James C. Marshall
James Clarence Marshall was born
Living in the
What was the U.S. Army Transport Service?
The Army Transport Service (ATS) was organized in late 1898 as an
integral part of the Army Quartermaster Department. The concept for an Army
operated fleet had its origins with the experiences of the military sealift
during the Spanish-American War when
During the early twentieth century, the Army operated a large transpacific
sealift consisting of its own ships as well as a number of commercial bottoms
partly of foreign registry which it time-chartered for support of American
troops during the Philippine Insurrection and for the Relief of Peking.
Following 1904, a somewhat skeletonized fleet remained in service until the
entry of the
Rapidly expanded, by early 1918 the Army was manning with its own crews in
excess of fifty ships in support of the American Expeditionary Force in
Starting in early 1919, the Army began taking back its historic sealift function. With the severe reduction in military requirements which took place beginning in 1921, the fleet reverted to a small nucleus of mainly transports engaged in serving American holdings in the Pacific.
With the beginning of World War II, the fleet was again expanded. In 1942, the Army Transport Service was absorbed into the Army's Transportation Corps, becoming part of the Water Division, its civilian seamen employees being classified as members of the Water Division's "Civilian Branch."
At peak force during WWII, the Army's owned and bareboat chartered fleet have been enumerated as follows:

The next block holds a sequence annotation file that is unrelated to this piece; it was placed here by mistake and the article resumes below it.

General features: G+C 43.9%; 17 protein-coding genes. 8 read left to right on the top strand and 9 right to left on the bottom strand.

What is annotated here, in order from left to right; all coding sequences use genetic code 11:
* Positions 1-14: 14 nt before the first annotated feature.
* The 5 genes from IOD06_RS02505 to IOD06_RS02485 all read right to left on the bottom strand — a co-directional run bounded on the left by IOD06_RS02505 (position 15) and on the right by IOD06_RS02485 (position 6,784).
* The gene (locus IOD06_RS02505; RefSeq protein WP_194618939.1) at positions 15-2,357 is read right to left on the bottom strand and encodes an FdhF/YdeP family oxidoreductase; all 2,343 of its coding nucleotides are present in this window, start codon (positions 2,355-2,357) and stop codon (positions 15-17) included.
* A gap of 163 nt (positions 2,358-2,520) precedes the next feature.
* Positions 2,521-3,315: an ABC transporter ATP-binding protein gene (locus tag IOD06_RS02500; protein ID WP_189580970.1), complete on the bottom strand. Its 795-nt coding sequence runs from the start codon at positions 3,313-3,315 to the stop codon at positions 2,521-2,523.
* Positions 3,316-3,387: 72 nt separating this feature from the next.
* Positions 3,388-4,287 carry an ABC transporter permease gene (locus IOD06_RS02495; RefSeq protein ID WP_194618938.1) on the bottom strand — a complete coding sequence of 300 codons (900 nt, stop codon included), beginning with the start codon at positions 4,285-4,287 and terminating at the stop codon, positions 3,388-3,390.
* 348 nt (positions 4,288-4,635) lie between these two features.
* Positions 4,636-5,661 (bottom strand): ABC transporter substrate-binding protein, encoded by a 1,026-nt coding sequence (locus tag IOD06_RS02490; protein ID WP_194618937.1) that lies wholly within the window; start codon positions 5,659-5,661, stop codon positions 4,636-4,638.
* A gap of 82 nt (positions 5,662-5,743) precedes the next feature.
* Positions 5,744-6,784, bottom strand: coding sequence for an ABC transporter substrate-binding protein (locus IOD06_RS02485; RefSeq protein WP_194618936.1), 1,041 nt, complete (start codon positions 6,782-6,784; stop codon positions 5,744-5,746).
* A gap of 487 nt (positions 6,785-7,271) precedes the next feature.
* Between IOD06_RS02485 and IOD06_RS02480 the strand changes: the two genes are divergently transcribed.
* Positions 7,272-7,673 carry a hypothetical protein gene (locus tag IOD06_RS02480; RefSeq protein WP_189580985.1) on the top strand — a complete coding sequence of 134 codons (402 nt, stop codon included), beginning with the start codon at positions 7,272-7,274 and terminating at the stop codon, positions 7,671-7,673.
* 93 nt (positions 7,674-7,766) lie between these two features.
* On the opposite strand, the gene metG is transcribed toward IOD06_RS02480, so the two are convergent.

Self Propelled Vessels Over 1,000 gross tons and over 200 feet LOA:
35 large troop transports
2 cable laying
1 news and communication
36 floating, self-propelled warehouse, repair, spare parts, and miscellaneous
With but few exceptions, the large tonnage ships were manned by civilian seamen of the Water Division. Of the large tonnage fleet, 31 vessels were lost to either enemy action or marine casualty.
Self propelled vessels less than 1000 gross tons and less than 200 feet LOA but which were over 65 feet in length:
510 freight supply
104 Y class tankers
746 tugs of various classes
[All of the above statistics are inclusive of both the Army Transport Service and the later Transportation Corps (Water Division)]
The small craft were in part manned by the Civilian Branch of the Water Division and in part by military crews. The military crews were Army and/or Coast Guard, the latter operating under Army control. Of the small tonnage fleet, 28 vessels were lost to either enemy action or marine casualty.
During WWII, the Army's civilian seamen labor force numbered at its
peak strength approximately 15,000 men. Taken throughout the war, it has
been estimated that around 20,000 civilians in the aggregate were
employed by the Army aboard those vessels which saw service outside of the
From 1941 to 1945, the Transportation Corps moved 30 million
soldiers within the
Starting in January 1945, Jim was assigned to the United